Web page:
A Guide To Conversion Rate Optimisation
Whether you maintain an affiliate marketing blog or a multi-channel e-commerce website selling thousands of products, one of your most important metrics is that of conversion rate. This is, essentially, the number of website visitors that click through your links, make purchase, or perform any other desired action while on your pages. Conversion rate optimisation is vital no matter what the size of your business or brand.
The higher your conversion rate, the better, although you should take into account the average sale value and profits for a clearer picture. It may be worth settling for a slightly lower conversion rate, for example, if you enjoy an overall increase in profits as a result.
Measure The Most Appropriate Conversions
For the most effective conversion rate optimisation campaign you will need to ensure that you have good quality analytics installed on your site.
Google Analytics will work well but do ensure that you have it set up appropriately and from the very beginning of your website life. Consider what you actually want your website visitors to do – are you interested solely in sales, or are you looking for newsletter signups?
A website can have more than one conversion type and all should be measured and tracked. You should also track the value of conversions. For product sales this may be relatively easy, but the challenge arises when trying to determine the value of a newsletter signup of a Facebook Like, blog subscription, or other valuable but ultimately profitless conversion.
Separate Conversion Rate Figures For Every Page
Different pages have different conversion types. Set up analytics on every page and ensure that you have some way of tracking the exact number and value of conversions.
As well as measuring visitor numbers you will need to find ways to measure the number of purchases made through a particular page, the number of newsletter signups a page attracts, and any other desirable metric.
Some changes can lead to dramatic improvements in website performance and may be the changes that are most obvious on a page.
Ensure every page has a clear Call to Action and that it features in a prominent position. Make sure content is set up to convert and that links, buttons, and other page elements are not broken. Make sure page load speed is not deterring users and provide the information that you elude to when attracting leads to your pages.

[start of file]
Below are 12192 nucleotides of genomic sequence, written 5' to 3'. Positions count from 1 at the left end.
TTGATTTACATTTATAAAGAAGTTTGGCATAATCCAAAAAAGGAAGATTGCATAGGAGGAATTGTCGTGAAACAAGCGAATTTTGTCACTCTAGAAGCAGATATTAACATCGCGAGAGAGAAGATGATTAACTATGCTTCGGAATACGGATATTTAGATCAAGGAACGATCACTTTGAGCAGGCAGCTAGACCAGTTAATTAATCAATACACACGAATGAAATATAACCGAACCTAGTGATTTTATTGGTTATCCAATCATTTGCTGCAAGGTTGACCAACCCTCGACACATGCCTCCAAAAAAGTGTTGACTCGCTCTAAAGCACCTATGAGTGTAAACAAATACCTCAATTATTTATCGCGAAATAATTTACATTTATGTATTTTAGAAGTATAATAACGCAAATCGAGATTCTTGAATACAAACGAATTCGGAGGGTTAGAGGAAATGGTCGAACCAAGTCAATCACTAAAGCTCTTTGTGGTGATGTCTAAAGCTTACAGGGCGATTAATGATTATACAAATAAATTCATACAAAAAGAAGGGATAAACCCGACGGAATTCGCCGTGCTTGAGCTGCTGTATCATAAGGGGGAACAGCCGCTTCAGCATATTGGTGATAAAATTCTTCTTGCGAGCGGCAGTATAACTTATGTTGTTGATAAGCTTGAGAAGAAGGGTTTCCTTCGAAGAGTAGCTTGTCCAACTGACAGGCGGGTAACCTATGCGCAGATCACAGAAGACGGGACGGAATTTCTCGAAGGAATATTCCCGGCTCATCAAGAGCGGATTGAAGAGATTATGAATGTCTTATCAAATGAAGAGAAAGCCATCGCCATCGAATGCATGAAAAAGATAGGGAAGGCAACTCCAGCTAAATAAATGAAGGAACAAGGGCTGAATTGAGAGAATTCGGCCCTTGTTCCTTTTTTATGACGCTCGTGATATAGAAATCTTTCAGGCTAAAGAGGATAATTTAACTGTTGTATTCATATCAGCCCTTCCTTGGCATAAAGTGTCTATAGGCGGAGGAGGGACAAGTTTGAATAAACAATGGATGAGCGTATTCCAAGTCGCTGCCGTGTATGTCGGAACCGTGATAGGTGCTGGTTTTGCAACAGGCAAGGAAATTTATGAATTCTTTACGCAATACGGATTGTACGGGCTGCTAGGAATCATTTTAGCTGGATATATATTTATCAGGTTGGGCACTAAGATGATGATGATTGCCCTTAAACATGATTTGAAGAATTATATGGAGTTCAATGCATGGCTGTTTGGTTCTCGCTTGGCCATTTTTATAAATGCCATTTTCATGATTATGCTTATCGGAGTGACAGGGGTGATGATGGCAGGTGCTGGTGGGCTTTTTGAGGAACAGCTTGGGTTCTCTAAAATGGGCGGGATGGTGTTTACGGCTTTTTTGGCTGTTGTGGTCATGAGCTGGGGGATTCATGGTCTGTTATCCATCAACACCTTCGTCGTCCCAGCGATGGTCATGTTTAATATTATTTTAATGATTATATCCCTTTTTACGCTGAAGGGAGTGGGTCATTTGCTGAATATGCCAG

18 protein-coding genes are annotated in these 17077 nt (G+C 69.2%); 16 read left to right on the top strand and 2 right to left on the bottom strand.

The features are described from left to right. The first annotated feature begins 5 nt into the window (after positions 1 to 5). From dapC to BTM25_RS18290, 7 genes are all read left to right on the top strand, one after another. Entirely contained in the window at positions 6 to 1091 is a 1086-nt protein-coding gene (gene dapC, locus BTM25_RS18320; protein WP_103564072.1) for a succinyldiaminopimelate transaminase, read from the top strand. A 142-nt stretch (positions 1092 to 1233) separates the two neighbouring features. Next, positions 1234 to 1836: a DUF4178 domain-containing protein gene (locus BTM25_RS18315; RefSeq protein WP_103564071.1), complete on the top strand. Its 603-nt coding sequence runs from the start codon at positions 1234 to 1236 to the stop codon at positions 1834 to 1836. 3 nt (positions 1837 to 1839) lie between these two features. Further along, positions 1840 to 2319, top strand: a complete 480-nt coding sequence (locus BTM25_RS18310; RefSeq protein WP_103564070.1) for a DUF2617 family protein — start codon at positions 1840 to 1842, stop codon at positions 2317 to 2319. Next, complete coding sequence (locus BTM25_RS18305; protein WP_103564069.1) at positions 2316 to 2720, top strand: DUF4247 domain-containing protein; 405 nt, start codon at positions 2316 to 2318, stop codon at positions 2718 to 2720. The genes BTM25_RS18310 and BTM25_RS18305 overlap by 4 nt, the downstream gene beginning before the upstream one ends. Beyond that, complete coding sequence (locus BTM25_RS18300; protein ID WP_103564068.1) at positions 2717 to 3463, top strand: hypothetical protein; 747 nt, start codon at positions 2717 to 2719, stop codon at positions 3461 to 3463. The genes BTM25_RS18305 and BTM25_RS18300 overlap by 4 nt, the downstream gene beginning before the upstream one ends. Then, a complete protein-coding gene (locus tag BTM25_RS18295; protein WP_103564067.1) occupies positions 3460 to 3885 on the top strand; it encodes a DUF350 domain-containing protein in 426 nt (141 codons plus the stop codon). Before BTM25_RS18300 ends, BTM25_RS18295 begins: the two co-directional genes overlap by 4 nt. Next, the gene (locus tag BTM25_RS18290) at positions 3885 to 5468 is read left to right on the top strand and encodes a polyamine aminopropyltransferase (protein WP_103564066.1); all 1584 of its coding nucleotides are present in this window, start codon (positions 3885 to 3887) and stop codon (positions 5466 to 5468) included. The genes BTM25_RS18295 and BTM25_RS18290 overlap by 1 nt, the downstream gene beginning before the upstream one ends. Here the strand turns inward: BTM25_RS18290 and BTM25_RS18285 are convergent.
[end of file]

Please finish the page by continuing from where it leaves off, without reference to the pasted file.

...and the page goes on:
There are some changes that are more difficult to identify and equally difficult to make but even the smaller changes can add up to significant improvements.
Ensure that your web copy uses an appropriate voice and that you come across as being credible, trustworthy, and authoritative. Website visitors will be more inclined to make a purchase if they believe you have these characteristics. Remove clutter, especially from around your Call to Action and do make sure that buttons and lead capture forms are in a prominent position and are easy to spot. Test changes frequently and benchmark performance to ensure you make only relevant and effective changes.
Conversion Rate Optimisation
The conversion rate of a website is one of the most important factors that you can measure. When combined with average sales value and total traffic levels it will determine how much profit you make and is one factor that you have direct control over. Make changes, benchmark and test those changes, and look for ways to judge the reactions of your website visitors for the best possible results.
This is article is courtesy our awesome new resident blogger Matt Jackson. Although Mark would love to have written this post, the below is a lie!
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